Cr(III) and according to a paper I found also Co(III) are famous for the property called hydration isomerism. I already asked about how changes in the environment of a complex, for example temperature causes a ligand substitution but Cr(III) seems to be treated differently here. I guess it's somehow basically the same reaction but Cr(III) often adapts to changes quite slowly.
I once made a Cr(III) salt, which was green in solution and it took a week till the color suddenly changed to purple. On the other hand if I dissolve some anhydrous CrCl3 and wait for a day the purple color will change to green. This exchange of ligands and counter-ions or solvent seems to be a bit slower for Cr(III) and of course some reactions don't even happen for other metals. The chlorocuprate(II) would only form at elevated temperatures when in equilibrium with the aqua-complex.
But perhaps this temperature is just lowered for Cr(III) and room temperature is enough to cause the change here. Because according to a paper I found is this property of hydration isomerism something very unique in Cr(III) and Co(III) or d3 and d6 ions.
But then I again I don't see that much of a difference to other changes in ligands. Most anhydrous compounds will change from a situation where the counter-ions are coordinated to the metal to an aqua-complex. They do it faster than Cr(III) and they do the opposite reaction but still I don't see that much difference here.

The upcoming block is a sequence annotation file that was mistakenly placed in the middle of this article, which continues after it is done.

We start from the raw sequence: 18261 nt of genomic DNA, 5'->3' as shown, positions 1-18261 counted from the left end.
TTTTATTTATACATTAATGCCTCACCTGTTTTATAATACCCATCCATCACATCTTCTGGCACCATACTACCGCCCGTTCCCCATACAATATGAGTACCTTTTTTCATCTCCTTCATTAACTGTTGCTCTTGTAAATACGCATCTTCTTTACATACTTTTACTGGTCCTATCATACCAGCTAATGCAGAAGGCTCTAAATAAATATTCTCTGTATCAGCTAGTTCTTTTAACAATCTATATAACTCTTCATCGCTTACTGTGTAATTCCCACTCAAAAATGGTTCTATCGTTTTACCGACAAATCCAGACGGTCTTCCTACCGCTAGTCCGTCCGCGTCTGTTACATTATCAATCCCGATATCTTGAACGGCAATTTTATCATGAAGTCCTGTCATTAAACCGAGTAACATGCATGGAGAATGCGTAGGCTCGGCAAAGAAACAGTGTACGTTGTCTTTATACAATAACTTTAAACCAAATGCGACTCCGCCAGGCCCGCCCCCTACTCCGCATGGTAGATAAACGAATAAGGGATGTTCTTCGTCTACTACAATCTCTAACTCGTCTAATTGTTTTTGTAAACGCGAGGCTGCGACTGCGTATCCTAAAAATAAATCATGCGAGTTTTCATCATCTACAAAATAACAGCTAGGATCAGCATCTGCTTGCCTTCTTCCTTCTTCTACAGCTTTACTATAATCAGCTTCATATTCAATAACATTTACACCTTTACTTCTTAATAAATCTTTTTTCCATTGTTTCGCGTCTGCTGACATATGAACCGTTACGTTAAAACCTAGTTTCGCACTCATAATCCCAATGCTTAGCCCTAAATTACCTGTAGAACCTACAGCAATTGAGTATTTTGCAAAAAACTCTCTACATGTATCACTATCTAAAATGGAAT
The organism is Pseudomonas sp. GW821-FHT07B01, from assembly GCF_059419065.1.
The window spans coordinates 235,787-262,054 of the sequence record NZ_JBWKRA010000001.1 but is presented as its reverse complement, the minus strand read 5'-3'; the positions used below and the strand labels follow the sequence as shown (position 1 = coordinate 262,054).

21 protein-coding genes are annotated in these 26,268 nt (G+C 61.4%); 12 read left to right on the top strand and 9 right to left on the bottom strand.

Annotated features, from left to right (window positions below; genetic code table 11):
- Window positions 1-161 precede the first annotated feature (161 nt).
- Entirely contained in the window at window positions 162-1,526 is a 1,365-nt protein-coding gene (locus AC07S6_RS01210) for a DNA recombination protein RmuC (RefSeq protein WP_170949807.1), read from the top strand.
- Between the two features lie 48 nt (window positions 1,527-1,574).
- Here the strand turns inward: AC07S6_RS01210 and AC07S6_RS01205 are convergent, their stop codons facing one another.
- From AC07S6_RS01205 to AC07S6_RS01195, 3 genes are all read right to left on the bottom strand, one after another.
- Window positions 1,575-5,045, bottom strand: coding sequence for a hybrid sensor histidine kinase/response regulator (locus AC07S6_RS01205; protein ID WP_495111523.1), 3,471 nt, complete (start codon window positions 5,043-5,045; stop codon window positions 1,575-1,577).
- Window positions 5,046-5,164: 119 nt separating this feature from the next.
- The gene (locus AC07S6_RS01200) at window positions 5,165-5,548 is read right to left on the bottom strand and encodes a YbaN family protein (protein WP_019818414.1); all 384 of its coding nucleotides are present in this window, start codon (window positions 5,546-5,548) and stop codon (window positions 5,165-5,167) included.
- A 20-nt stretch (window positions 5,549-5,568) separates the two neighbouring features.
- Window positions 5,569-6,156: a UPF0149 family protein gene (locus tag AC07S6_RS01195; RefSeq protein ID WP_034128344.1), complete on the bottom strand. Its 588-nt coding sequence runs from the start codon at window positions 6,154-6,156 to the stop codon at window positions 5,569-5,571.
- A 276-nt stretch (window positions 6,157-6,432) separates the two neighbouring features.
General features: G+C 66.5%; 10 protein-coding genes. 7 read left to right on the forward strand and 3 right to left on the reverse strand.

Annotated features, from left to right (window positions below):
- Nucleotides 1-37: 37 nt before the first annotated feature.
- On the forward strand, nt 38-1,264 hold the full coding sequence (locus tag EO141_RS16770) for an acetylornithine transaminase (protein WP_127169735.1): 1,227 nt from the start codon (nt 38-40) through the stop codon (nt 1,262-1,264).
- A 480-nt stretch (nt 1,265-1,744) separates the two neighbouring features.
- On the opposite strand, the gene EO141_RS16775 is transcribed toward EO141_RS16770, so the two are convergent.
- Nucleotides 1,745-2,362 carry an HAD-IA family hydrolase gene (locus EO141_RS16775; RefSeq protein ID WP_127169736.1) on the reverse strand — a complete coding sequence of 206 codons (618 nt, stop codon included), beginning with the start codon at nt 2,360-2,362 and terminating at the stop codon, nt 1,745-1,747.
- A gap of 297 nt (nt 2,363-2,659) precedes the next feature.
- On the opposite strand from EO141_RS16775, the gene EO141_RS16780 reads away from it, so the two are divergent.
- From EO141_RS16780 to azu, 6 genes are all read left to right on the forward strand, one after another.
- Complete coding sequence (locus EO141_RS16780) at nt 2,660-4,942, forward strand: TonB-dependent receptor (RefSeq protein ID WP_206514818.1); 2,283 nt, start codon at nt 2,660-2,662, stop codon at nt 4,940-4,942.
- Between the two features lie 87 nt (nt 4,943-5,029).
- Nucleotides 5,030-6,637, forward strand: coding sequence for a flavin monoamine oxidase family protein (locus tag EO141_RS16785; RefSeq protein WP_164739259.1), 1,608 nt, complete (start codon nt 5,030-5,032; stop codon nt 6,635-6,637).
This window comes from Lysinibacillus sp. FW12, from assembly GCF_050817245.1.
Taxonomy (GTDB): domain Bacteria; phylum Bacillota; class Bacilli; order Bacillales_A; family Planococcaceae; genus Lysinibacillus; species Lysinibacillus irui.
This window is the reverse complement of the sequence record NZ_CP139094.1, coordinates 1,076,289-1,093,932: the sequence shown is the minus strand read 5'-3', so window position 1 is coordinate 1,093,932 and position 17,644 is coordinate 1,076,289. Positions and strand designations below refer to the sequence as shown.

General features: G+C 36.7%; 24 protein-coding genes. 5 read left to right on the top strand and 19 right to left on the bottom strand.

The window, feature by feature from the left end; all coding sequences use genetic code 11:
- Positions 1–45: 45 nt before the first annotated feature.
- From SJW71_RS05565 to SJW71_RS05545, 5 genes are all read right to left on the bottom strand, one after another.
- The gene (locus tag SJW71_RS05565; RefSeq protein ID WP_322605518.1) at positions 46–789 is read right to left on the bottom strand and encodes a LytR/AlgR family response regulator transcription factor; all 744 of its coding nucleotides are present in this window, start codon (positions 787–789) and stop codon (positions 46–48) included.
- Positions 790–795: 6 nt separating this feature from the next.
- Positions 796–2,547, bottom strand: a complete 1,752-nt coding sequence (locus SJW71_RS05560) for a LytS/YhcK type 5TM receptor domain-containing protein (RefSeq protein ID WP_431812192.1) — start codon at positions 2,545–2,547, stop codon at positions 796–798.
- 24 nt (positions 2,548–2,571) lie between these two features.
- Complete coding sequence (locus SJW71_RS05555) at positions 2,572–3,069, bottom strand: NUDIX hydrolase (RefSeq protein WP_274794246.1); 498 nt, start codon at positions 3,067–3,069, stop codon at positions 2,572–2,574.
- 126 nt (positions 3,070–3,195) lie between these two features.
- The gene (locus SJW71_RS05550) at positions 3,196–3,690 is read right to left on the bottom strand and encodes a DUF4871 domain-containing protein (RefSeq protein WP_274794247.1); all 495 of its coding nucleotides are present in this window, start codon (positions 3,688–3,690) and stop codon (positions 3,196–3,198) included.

The problem is that I cannot find any good explanation about what makes Cr(III) so special. Does this have to do with the d6 configuration? I know Cr(III) tends to act as an acid as well forming polynuclear compounds, so perhaps the Cr-OH2 bond is weaker than the Cr-Cl bond or something like that?
To summarize it and formulate is as a question, because it doesn't really matter if we give this property a name or not, what makes Cr(III) so special, that it will exchange its aqua ligands for chloride ligands when dissolved in water? Or the other way around? Because there are also reports where, if you dissolve the aqueous CrCl3 in water the green solution will turn purple and in my case the purple solution turned green. And with other Cr(III) complexes I watched transitions in both directions as well.